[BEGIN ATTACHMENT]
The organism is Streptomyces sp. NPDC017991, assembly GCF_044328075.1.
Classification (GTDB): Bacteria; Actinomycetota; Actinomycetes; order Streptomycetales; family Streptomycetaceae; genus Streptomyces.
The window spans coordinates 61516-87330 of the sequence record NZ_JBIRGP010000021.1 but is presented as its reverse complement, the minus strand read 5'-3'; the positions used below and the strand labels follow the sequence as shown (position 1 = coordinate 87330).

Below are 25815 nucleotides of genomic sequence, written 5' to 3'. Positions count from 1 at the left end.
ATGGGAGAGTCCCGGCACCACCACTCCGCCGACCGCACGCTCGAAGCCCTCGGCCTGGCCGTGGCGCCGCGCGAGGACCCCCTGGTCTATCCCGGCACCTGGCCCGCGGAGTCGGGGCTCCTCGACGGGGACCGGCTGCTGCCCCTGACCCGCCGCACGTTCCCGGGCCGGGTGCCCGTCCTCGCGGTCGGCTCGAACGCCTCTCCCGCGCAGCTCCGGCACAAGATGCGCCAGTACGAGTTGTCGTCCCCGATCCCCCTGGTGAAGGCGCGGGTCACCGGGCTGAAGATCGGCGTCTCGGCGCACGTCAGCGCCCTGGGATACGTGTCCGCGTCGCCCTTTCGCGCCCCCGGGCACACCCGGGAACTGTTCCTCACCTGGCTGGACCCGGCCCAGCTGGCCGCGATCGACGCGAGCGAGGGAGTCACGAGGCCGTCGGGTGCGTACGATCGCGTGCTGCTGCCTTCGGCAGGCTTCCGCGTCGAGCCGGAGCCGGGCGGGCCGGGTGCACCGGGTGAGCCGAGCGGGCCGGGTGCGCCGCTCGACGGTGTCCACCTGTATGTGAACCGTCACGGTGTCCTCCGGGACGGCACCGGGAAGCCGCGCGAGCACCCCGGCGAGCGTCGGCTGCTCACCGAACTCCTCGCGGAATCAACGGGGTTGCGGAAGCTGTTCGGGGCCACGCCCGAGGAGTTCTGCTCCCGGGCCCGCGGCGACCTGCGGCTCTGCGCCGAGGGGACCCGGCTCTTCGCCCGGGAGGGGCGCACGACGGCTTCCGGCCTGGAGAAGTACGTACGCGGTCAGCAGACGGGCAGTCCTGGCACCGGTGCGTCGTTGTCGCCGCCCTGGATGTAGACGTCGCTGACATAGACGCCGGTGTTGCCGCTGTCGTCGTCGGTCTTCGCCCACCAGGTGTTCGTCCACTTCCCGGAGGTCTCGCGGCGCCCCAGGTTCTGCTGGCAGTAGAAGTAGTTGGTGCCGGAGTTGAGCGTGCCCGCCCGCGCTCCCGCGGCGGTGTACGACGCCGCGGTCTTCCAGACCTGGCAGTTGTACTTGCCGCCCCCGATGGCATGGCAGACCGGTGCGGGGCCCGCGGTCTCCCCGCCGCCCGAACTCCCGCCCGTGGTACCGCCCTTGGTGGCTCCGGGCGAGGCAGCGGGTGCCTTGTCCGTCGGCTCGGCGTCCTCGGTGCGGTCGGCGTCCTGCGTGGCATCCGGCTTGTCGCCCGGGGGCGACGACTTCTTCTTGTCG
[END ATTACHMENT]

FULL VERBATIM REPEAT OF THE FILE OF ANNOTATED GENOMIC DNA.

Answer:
The organism is Streptomyces sp. NPDC017991, assembly GCF_044328075.1.
Classification (GTDB): Bacteria; Actinomycetota; Actinomycetes; order Streptomycetales; family Streptomycetaceae; genus Streptomyces.
The window spans coordinates 61516-87330 of the sequence record NZ_JBIRGP010000021.1 but is presented as its reverse complement, the minus strand read 5'-3'; the positions used below and the strand labels follow the sequence as shown (position 1 = coordinate 87330).

Below are 25815 nucleotides of genomic sequence, written 5' to 3'. Positions count from 1 at the left end.
ATGGGAGAGTCCCGGCACCACCACTCCGCCGACCGCACGCTCGAAGCCCTCGGCCTGGCCGTGGCGCCGCGCGAGGACCCCCTGGTCTATCCCGGCACCTGGCCCGCGGAGTCGGGGCTCCTCGACGGGGACCGGCTGCTGCCCCTGACCCGCCGCACGTTCCCGGGCCGGGTGCCCGTCCTCGCGGTCGGCTCGAACGCCTCTCCCGCGCAGCTCCGGCACAAGATGCGCCAGTACGAGTTGTCGTCCCCGATCCCCCTGGTGAAGGCGCGGGTCACCGGGCTGAAGATCGGCGTCTCGGCGCACGTCAGCGCCCTGGGATACGTGTCCGCGTCGCCCTTTCGCGCCCCCGGGCACACCCGGGAACTGTTCCTCACCTGGCTGGACCCGGCCCAGCTGGCCGCGATCGACGCGAGCGAGGGAGTCACGAGGCCGTCGGGTGCGTACGATCGCGTGCTGCTGCCTTCGGCAGGCTTCCGCGTCGAGCCGGAGCCGGGCGGGCCGGGTGCACCGGGTGAGCCGAGCGGGCCGGGTGCGCCGCTCGACGGTGTCCACCTGTATGTGAACCGTCACGGTGTCCTCCGGGACGGCACCGGGAAGCCGCGCGAGCACCCCGGCGAGCGTCGGCTGCTCACCGAACTCCTCGCGGAATCAACGGGGTTGCGGAAGCTGTTCGGGGCCACGCCCGAGGAGTTCTGCTCCCGGGCCCGCGGCGACCTGCGGCTCTGCGCCGAGGGGACCCGGCTCTTCGCCCGGGAGGGGCGCACGACGGCTTCCGGCCTGGAGAAGTACGTACGCGGTCAGCAGACGGGCAGTCCTGGCACCGGTGCGTCGTTGTCGCCGCCCTGGATGTAGACGTCGCTGACATAGACGCCGGTGTTGCCGCTGTCGTCGTCGGTCTTCGCCCACCAGGTGTTCGTCCACTTCCCGGAGGTCTCGCGGCGCCCCAGGTTCTGCTGGCAGTAGAAGTAGTTGGTGCCGGAGTTGAGCGTGCCCGCCCGCGCTCCCGCGGCGGTGTACGACGCCGCGGTCTTCCAGACCTGGCAGTTGTACTTGCCGCCCCCGATGGCATGGCAGACCGGTGCGGGGCCCGCGGTCTCCCCGCCGCCCGAACTCCCGCCCGTGGTACCGCCCTTGGTGGCTCCGGGCGAGGCAGCGGGTGCCTTGTCCGTCGGCTCGGCGTCCTCGGTGCGGTCGGCGTCCTGCGTGGCATCCGGCTTGTCGCCCGGGGGCGACGACTTCTTCTTGTCG